You be the judge on how well the model predicted the numbers.
Part 3: Persisting the Model - MinIO
We've successfully created a predictive model, but what if need it somewhere to have whenever we need it? Let's start the process of storing it. If you read my part i of Data Science With Docker, then you know that I'm going to use MinIO for this task, and we already have the MinIO package installed in our environment, so let's get our hands dirty again!
First we need to import the joblib that later on will allow us to create a file out of our model called "model":
Now it's time to make our model a package, so I'm going to use the .pk1 extension, if you'd like to know more about this package here's the documentation:
So this step it's as simple as it sounds, just dump the model into a .pk1 file:
This will allocate the "model.pk1" file into your Jupyter Server workspace, so go back to your home Files tab and take a look at it:
Moving on, the only step left is to persist it in our MinIO service.
To access MinIO, open up a new tab in your web browser and type the url/ip of your scientific environment, with the 9000 port:
The credentials of the MinIO service are on the .yml file of our Docker scientific environment. Now, the MinIO interface it's pretty clean and straightforward, there's really not much about it: is a place to store your Data Science, Machine Learning and Artificial Intelligence Models.
We're almost done. In order to gain access to our local MinIO client from the Jupyter Server we need to create a Python client for it, using the MinIO package:
If you remember my previous lecture, this is like creating the connection string for PostgreSQL. Now, MinIO is a cloud-based service, so it uses a concept called "buckets" to persist its content. If you're interested in learning more about MinIO and how to manage it I'm leaving here the official documentation, I encourage you to read it.
Now, I'm going to create the bucket for my model:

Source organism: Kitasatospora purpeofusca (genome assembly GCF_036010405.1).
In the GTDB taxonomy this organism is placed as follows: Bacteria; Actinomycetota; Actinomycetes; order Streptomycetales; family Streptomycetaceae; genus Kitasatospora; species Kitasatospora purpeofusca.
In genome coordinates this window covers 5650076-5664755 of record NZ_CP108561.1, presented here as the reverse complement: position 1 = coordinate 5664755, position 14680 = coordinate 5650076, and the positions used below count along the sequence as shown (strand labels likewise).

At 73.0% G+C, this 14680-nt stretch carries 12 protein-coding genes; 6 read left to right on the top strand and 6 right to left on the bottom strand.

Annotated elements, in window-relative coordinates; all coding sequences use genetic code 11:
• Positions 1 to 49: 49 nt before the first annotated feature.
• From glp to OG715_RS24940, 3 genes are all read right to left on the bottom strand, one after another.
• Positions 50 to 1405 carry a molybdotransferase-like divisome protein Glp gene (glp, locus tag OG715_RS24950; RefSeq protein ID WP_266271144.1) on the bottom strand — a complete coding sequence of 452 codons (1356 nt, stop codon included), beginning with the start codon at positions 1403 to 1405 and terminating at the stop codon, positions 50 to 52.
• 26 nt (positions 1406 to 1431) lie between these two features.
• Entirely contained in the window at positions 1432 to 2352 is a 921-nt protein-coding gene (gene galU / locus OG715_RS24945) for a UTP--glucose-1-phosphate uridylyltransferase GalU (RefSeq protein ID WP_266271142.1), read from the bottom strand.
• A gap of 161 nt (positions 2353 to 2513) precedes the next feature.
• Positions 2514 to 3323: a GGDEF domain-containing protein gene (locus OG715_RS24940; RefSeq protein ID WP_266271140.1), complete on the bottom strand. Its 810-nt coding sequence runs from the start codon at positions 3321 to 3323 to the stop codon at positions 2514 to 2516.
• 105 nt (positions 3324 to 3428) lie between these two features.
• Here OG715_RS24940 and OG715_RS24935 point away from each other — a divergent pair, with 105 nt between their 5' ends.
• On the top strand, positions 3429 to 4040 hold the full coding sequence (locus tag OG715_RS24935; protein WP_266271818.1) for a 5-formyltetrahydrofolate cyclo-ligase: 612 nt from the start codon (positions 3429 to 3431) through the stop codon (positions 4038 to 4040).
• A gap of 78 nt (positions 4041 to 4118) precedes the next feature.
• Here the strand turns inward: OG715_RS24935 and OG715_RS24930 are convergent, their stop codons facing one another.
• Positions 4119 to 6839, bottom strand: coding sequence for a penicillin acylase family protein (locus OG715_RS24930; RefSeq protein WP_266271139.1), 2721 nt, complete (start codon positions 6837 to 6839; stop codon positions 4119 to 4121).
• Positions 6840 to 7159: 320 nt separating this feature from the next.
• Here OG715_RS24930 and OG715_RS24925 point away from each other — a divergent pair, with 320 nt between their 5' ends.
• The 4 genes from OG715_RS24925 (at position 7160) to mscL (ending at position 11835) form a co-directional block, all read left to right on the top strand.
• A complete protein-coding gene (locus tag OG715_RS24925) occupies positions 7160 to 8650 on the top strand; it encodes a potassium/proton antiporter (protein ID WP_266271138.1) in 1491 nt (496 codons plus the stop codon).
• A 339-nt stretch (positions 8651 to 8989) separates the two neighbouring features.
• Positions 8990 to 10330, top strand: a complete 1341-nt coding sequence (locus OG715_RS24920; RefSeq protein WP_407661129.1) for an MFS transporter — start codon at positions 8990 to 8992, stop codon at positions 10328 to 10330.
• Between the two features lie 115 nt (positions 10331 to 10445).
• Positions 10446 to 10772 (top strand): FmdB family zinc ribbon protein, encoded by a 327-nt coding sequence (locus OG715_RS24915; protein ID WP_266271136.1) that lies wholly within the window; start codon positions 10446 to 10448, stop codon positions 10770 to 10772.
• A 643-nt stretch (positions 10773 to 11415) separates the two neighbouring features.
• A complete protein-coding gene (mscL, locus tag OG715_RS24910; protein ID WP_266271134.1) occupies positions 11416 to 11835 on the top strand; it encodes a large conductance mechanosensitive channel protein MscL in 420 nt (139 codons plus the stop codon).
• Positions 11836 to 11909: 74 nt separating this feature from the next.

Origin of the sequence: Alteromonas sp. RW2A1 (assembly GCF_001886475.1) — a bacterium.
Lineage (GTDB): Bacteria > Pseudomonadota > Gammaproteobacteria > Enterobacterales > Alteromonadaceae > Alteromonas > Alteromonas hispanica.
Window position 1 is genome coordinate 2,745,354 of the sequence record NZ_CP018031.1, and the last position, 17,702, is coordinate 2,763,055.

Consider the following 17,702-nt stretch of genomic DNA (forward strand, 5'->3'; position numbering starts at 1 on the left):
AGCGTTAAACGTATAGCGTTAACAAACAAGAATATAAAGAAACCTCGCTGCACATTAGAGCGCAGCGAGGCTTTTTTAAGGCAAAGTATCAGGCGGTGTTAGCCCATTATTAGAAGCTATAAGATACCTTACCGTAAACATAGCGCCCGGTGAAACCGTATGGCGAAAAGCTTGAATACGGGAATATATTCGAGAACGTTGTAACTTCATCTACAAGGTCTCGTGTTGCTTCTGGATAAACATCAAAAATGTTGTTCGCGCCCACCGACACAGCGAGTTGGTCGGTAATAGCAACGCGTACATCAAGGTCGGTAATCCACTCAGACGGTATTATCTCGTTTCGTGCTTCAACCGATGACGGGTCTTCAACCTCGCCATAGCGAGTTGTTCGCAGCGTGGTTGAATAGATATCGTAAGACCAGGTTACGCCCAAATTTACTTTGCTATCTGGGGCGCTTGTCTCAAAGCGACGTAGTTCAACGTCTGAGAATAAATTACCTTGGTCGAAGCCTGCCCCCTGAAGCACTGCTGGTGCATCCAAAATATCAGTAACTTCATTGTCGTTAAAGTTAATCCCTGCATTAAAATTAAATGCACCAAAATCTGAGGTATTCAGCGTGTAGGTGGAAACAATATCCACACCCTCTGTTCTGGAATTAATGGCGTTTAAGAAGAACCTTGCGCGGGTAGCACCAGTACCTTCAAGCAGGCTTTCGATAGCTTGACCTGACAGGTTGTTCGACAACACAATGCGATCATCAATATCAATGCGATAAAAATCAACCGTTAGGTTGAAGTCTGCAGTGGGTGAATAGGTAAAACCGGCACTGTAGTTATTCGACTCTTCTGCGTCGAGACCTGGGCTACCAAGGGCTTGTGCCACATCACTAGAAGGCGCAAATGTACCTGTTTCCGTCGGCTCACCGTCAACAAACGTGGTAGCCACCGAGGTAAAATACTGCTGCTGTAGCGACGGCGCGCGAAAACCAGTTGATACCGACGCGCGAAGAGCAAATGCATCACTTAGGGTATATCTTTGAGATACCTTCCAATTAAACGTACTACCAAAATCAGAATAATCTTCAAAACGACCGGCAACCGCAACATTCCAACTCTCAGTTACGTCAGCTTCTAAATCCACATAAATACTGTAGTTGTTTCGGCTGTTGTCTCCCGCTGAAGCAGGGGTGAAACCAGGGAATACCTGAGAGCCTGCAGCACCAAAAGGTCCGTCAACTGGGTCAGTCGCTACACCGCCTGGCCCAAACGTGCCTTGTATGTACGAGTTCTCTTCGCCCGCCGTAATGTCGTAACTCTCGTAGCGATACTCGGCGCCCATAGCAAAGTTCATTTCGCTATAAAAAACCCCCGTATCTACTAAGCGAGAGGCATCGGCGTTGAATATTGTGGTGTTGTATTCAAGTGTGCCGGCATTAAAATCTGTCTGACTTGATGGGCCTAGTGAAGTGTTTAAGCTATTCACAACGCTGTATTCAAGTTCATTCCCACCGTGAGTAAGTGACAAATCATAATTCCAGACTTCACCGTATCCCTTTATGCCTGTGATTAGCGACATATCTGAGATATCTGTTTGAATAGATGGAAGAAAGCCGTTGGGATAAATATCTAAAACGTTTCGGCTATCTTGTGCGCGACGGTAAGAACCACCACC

And the big ending: upload the model to our MinIO service, in its bucket:
Now, if we go to the MinIO service, we'll find our bucket with the "model.pk1" file ready to use:
Part 4: Final thoughts and conclusions.
"Gracias por tu tiempo y dedicación." Just a kind massage to you in my mother's language meaning: "thanks for your time and dedication". It's been a long journey, but hopefully you'll find useful this "Data Science With Docker" 3-part series. We started from scratch, since the creation and configuration of our scientific environment for data science with docker compose, to understand the basics of python for data analysis, how to persist our data frame into a relational database, we even cover some dash-boarding and data visualization and finally we created and trained a model that is persisted in an specific and dedicated data science service.
This is a my humble, but very useful contribution to this community. If you're like me, and you love the technology and working with data, then I encourage you to keep learning, never stop learning. One of the most beautiful things about knowledge is that does not belong to anyone, it belongs to everyone. Now let me finish this three-part series with one of my favorite quotes:
“No one can build you the bridge on which you, and only you, must cross the river of life. There may be countless trails and bridges and demigods who would gladly carry you across; but only at the price of pawning and forgoing yourself. There is one path in the world that none can walk but you. Where does it lead? Don’t ask, walk!”. ~ Friedrich Wilhelm Nietzsche.